Origin of skull
Examples from the Web for skull
He fell 40 feet and fractured his skull, hip, and nose, and lay there motionless.Creed Singer Scott Stapp’s Fall From Grace: From 40 Million Albums Sold to Living in a Holiday Inn|Marlow Stern|November 27, 2014|DAILY BEAST
Katniss walks through mountains of skeletons, at one point recoiling in horror as she inadvertently steps on a skull.'Mockingjay—Part 1’ Is the Most Violent ‘Hunger Games’ Yet|Kevin Fallon|November 20, 2014|DAILY BEAST
He subsequently told the Post that it was clear he had killed bin Laden because his skull was split open.Bin Laden ‘Shooter’ Story Is FUBAR, Special Ops Sources Say|Shane Harris|November 7, 2014|DAILY BEAST
Before the 16thcentury, Spanish conquest, the Aztecs saw the skull as a symbol of rebirth.
Your Advanced Combat Helmet weighs seven pounds and the back pads press furiously into the corners of your skull.Whatever You Do Someone Will Die. A Short Story About Impossible Choices in Iraq|Nathan Bradley Bethea|August 31, 2014|DAILY BEAST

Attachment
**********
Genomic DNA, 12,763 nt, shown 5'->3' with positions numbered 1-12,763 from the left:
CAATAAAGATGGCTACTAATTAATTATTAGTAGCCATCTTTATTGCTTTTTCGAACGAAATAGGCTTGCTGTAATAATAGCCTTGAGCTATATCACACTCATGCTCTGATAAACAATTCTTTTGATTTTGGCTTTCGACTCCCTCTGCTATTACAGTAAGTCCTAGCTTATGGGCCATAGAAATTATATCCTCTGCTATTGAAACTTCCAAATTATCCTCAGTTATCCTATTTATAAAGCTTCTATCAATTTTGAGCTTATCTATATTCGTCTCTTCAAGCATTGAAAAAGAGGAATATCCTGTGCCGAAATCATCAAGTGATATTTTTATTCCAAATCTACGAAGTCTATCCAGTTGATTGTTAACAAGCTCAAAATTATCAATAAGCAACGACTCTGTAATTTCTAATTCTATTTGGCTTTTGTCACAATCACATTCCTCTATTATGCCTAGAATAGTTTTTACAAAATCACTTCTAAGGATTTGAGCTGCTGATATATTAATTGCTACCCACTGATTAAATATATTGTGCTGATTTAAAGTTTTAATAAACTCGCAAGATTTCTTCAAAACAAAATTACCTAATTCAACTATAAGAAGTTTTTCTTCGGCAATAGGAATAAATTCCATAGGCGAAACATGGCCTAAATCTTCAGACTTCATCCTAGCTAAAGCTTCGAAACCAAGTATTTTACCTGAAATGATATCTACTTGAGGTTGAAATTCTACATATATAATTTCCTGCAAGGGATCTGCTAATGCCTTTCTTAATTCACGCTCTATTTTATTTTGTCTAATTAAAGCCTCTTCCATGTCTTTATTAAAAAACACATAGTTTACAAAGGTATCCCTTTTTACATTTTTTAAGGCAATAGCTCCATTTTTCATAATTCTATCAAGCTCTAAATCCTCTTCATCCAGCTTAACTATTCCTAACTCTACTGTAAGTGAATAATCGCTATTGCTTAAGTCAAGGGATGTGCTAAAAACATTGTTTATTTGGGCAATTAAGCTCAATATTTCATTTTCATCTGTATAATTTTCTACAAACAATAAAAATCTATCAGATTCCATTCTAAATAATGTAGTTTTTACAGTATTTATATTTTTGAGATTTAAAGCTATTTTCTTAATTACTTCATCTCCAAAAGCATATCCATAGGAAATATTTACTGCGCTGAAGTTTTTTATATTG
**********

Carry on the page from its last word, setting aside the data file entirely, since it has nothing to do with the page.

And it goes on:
The braincase of the skull is crushed in three places as though by a raptor's beak.American Weasels|E. Raymond Hall
The falling keystone crushed his skull in, and the genius of the place was thus avenged.The Ingoldsby Country|Charles G. (Charles George) Harper
Never mind having crushed my skull, as I really wanted a chance to give a good turn to the local doctor.
The outline of Tso-mavang is like that of a skull seen from the front, and we had now to explore the very top.Trans-Himalaya, Vol. 2 (of 2)|Sven Hedin
Wrap the skull muscles on with excelsior rolled in palms of hands.Taxidermy|Leon Luther Pray
British Dictionary definitions for skull
Word Origin for skull
Word Origin and History for skull
"bony framework of the head," c.1200, probably from Old Norse skalli "a bald head, skull," a general Scandinavian word (cf. Swedish skulle, Norwegian skult), probably related to Old English scealu "husk" (see shell (n.)). But early prominence in southwestern texts suggests rather origin from a Dutch or Low German cognate (e.g. Dutch schol "turf, piece of ice," but the sense of "head bone framework" is wanting). Derivation from Old French escuelle seems unlikely on grounds of sound and sense. Old English words for skull include heafod-bolla.